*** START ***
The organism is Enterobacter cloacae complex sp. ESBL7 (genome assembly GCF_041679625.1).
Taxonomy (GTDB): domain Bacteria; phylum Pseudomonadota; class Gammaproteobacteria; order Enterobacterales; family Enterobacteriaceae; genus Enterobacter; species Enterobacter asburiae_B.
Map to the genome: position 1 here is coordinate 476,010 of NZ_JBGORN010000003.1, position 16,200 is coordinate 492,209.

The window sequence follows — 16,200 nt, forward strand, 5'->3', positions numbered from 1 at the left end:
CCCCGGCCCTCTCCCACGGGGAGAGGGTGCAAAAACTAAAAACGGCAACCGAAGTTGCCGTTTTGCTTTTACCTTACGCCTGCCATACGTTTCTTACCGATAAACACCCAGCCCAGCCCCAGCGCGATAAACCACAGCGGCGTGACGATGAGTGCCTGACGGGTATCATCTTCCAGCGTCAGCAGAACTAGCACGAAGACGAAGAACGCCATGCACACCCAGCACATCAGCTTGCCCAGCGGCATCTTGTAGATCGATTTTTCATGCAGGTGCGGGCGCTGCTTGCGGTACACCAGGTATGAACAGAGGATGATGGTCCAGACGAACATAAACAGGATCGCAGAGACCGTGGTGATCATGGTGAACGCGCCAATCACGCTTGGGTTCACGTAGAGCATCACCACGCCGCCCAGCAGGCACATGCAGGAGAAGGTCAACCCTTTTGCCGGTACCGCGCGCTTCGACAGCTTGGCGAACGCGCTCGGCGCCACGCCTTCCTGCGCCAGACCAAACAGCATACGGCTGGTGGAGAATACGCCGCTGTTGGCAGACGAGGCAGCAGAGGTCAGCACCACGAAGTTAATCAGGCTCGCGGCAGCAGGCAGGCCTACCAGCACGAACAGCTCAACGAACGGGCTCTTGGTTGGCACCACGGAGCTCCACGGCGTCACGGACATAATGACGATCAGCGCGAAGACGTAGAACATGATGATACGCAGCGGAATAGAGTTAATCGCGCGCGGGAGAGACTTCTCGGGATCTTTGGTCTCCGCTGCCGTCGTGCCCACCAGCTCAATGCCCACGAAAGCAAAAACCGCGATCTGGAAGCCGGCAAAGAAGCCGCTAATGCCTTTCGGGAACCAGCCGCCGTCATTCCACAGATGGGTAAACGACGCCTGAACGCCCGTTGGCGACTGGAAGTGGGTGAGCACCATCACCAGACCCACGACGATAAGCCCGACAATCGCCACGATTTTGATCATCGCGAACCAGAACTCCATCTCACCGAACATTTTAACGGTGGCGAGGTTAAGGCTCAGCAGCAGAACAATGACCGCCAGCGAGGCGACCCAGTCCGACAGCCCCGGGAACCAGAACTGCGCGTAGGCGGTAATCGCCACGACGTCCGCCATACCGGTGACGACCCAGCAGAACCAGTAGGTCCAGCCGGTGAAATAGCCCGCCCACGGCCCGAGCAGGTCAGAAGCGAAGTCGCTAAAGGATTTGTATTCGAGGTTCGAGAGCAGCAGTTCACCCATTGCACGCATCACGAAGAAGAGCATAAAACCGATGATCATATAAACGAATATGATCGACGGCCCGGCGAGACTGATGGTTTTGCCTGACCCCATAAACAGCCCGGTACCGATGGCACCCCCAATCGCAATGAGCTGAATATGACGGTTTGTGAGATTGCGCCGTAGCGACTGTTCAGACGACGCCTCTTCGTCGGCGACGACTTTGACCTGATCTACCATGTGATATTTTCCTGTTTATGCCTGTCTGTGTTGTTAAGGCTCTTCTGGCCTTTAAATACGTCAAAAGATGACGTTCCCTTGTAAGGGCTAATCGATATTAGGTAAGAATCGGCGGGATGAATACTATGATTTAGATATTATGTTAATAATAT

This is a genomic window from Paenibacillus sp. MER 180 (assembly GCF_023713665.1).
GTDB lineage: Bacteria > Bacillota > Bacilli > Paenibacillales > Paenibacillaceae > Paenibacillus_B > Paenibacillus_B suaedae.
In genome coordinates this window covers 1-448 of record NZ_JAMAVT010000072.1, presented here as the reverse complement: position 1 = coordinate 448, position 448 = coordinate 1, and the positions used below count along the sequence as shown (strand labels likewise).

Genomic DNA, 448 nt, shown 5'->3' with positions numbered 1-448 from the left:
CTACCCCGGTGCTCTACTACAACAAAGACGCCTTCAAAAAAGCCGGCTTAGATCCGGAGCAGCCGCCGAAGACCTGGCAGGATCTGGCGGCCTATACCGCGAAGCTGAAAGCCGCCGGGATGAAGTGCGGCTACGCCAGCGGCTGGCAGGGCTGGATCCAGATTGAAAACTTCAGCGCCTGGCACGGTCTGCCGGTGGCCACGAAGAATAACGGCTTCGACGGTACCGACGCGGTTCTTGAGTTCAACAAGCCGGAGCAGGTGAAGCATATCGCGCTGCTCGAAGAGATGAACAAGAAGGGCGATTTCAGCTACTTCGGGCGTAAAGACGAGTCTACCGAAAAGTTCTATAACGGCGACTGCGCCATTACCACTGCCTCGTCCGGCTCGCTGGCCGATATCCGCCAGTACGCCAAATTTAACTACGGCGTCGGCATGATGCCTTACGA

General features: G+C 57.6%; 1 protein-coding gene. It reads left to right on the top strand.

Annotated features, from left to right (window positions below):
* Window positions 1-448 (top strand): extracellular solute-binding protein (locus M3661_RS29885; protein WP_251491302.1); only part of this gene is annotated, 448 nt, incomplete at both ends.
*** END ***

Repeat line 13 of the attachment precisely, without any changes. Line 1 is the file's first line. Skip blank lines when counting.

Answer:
* Window positions 1-448 (top strand): extracellular solute-binding protein (locus M3661_RS29885; protein WP_251491302.1); only part of this gene is annotated, 448 nt, incomplete at both ends.